Arkansas is desperate for help in the Ratings Percentage Index. The Razorbacks sit a paltry No. 112. Help is on the way in the form of a brutal schedule down the stretch. Better to embrace it and see the opportunity, according to head coach Dave Van Horn.
After losing four straight SEC games, the Hogs play host to the nation's top RPI team, the Florida Gators. The series begins at 8 p.m. Thursday at Baum Stadium. The game is set for ESPN.
"It's a big-time RPI series," Van Horn said Wednesday. "Florida is the preseason No. 1 and they are as good as advertised."
The rest of the season, Van Horn said almost "everyone we play is a top 30 RPI team." So the Hogs still have a chance to improve their RPI to gain notice in a bid to keep alive a streak of 14 straight trips to the NCAA tournament.
"I told the team you can either run from it or embrace it," Van Horn said. "If we do (well), the RPI will be where we need it to be. Or, we get what we deserve."
The Hogs will try to match the talent-rich Gators with a return to their normal weekend rotation after an experiment backfired in a three-game sweep at Ole Miss last weekend.
Dominic Taccolini and Keaton McKinney had been weekend starters all season, but pitched out of the bullpen last weekend. Taccolini will start on Thursday night, McKinney on Friday. Zach Jackson also started last weekend after pitching out of the bullpen all season. He'll go back to the bullpen.
Asked why he changed the rotation back, Van Horn said, "What we did last weekend didn't work. Dominic has a lot of experience. We gave him a chance to figure it out in the bullpen. He did alright except for a couple of mistakes."
Van Horn said Jackson would be ready in the bullpen to open the series. He said the Saturday finale would remain undetermined.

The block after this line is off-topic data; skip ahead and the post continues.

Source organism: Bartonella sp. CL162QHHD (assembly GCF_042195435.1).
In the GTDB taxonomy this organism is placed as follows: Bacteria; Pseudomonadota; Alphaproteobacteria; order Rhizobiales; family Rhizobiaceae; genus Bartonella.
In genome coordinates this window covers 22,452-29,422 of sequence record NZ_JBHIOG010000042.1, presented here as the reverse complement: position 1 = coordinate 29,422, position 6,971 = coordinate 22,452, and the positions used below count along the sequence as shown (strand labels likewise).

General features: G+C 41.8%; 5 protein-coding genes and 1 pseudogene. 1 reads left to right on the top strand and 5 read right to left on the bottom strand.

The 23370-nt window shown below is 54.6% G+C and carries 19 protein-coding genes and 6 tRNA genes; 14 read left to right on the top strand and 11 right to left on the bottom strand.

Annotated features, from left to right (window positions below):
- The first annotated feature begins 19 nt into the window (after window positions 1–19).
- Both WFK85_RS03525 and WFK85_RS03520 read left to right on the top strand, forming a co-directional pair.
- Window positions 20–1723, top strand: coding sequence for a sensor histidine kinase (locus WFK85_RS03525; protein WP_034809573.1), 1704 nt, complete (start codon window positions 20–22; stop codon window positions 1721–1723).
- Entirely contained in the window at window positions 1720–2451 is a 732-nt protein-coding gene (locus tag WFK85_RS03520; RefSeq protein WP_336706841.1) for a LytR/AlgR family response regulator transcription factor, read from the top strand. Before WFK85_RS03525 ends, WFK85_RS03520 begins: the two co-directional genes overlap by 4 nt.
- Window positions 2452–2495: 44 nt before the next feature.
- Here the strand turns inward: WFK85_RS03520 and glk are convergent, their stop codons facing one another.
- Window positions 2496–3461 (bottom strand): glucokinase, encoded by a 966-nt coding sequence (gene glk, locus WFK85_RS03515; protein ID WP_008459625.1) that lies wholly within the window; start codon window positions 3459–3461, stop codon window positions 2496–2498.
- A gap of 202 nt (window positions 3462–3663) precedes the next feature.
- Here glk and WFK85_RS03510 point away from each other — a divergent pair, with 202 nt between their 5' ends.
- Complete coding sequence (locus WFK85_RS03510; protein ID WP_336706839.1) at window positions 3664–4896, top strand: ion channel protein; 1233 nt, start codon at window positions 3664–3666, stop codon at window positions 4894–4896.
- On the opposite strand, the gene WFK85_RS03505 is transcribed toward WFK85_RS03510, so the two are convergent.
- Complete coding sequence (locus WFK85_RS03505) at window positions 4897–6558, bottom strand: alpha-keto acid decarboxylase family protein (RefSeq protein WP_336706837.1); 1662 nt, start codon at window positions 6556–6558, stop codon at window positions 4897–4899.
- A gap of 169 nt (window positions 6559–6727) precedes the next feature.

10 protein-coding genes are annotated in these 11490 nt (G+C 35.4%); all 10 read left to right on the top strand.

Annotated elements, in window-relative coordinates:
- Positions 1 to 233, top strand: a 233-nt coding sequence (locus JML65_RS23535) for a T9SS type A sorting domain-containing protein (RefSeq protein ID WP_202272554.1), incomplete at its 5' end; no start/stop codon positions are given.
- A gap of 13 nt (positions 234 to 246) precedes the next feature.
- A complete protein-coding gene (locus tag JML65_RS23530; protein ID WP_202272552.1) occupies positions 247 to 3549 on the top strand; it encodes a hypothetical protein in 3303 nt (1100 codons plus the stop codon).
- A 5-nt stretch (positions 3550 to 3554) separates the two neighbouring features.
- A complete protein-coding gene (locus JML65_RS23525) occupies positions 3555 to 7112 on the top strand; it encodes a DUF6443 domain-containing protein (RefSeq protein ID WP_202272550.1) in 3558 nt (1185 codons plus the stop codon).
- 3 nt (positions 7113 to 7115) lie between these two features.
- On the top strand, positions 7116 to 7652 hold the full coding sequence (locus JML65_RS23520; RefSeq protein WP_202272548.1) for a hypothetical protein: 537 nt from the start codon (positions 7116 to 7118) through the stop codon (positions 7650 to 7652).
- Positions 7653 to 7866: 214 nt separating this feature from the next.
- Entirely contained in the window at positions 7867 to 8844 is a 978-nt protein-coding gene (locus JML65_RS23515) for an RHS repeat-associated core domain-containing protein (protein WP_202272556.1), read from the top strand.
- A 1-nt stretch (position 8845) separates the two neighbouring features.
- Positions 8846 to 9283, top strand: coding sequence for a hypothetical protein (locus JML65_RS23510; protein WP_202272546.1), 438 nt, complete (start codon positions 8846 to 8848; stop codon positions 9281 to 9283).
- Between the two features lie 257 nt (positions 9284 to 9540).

As far as the bullpen, Van Horn said, "Everyone is available."
That could mean Blaine Knight pitches out of the bullpen, too. He's done better there than as a starter, his position to start the season.
"He got off to a good start, then kind of reverted back," Van Horn said. "He had some freshmanitis. He's been better and he's making a comeback."
Florida (30-5, 8-4) is expected to start lefty A.J. Puk on Thursday after skipping a start on Sunday because of stiffness in his back. Puck blanked the Hogs, 10-0, in the SEC tournament, a game stopped after seven innings because of the tournament's run rule.
"We'll get Puk on 10 days rest," Van Horn said. "He's pretty electric."
Puk is 1-2 with a 3.38 ERA in seven starts. He's got 36 strikeouts in 29 innings. The Gators also feature top prospect Logan Shore as the Friday night starter. Shore is 6-0 with a 2.66 ERA with 53 strikeouts in 47 innings.
Jackson knows them well. They played together last summer on USA Baseball's tour, along with Gator sluggers J.J. Swarz and Buddy Reed. The most feared Gator might be Peter Alonso with a .347 batting average and seven homers.
The Hogs (21-12, 4-8) have played from behind much of the last two weekends and often over the last month as far as SEC play.
"It would be great to get a lead," Van Horn said. "It seems like five or six games since we've had a lead. We have been behind a lot.
"So it's not just on our pitching. We need to score early. The pitchers we've faced have made big pitches early in the game when we've had runners on base."
Playing from behind has forced Van Horn to move away from bunts, hit and runs and steals.
"They calling it stealing because it's a gamble," he said. "You are behind, you don't want to give up outs. So we have had to get away from some things.
"What has happened is that we haven't gotten some breaks and the other team has made some plays. The Ole Miss shortstop made a big play in a critical situation last weekend. We had the something similar happen in the Missouri series. That's baseball. Maybe some things will begin to fall our way."
Van Horn did not call it a must-win weekend.
"We don't want to put pressure on our guys," he said. "We want to avid that. We want them to go play.
"We've got some guys who have not been in situations at this level before. They are getting their feet wet at this level. They may already be putting too much pressure on themselves."